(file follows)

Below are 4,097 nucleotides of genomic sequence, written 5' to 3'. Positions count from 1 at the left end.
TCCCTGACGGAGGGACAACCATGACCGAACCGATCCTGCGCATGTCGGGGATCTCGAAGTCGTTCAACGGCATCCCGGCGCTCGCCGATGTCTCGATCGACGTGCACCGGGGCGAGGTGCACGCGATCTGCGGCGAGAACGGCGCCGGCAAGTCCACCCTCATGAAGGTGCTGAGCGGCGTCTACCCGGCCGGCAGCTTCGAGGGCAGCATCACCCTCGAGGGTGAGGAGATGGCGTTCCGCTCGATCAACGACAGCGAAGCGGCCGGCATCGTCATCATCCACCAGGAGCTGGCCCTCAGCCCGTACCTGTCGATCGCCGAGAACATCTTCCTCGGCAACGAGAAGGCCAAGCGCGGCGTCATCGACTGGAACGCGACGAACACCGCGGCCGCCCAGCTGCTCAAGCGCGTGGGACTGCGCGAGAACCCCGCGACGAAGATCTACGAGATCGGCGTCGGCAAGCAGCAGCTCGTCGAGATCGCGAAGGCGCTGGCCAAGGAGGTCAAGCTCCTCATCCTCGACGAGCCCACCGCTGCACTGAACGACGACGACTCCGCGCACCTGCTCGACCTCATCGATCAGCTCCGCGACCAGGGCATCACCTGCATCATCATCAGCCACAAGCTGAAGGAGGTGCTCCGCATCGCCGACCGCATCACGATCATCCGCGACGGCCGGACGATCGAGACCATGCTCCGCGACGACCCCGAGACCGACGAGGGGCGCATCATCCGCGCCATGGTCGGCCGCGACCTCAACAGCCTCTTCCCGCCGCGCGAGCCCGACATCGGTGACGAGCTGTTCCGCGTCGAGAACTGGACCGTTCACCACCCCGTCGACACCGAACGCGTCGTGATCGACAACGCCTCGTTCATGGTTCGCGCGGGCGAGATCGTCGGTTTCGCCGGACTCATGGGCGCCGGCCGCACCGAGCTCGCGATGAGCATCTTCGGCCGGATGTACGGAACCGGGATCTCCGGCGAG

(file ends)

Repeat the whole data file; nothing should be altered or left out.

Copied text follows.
Below are 4,097 nucleotides of genomic sequence, written 5' to 3'. Positions count from 1 at the left end.
TCCCTGACGGAGGGACAACCATGACCGAACCGATCCTGCGCATGTCGGGGATCTCGAAGTCGTTCAACGGCATCCCGGCGCTCGCCGATGTCTCGATCGACGTGCACCGGGGCGAGGTGCACGCGATCTGCGGCGAGAACGGCGCCGGCAAGTCCACCCTCATGAAGGTGCTGAGCGGCGTCTACCCGGCCGGCAGCTTCGAGGGCAGCATCACCCTCGAGGGTGAGGAGATGGCGTTCCGCTCGATCAACGACAGCGAAGCGGCCGGCATCGTCATCATCCACCAGGAGCTGGCCCTCAGCCCGTACCTGTCGATCGCCGAGAACATCTTCCTCGGCAACGAGAAGGCCAAGCGCGGCGTCATCGACTGGAACGCGACGAACACCGCGGCCGCCCAGCTGCTCAAGCGCGTGGGACTGCGCGAGAACCCCGCGACGAAGATCTACGAGATCGGCGTCGGCAAGCAGCAGCTCGTCGAGATCGCGAAGGCGCTGGCCAAGGAGGTCAAGCTCCTCATCCTCGACGAGCCCACCGCTGCACTGAACGACGACGACTCCGCGCACCTGCTCGACCTCATCGATCAGCTCCGCGACCAGGGCATCACCTGCATCATCATCAGCCACAAGCTGAAGGAGGTGCTCCGCATCGCCGACCGCATCACGATCATCCGCGACGGCCGGACGATCGAGACCATGCTCCGCGACGACCCCGAGACCGACGAGGGGCGCATCATCCGCGCCATGGTCGGCCGCGACCTCAACAGCCTCTTCCCGCCGCGCGAGCCCGACATCGGTGACGAGCTGTTCCGCGTCGAGAACTGGACCGTTCACCACCCCGTCGACACCGAACGCGTCGTGATCGACAACGCCTCGTTCATGGTTCGCGCGGGCGAGATCGTCGGTTTCGCCGGACTCATGGGCGCCGGCCGCACCGAGCTCGCGATGAGCATCTTCGGCCGGATGTACGGAACCGGGATCTCCGGCGAG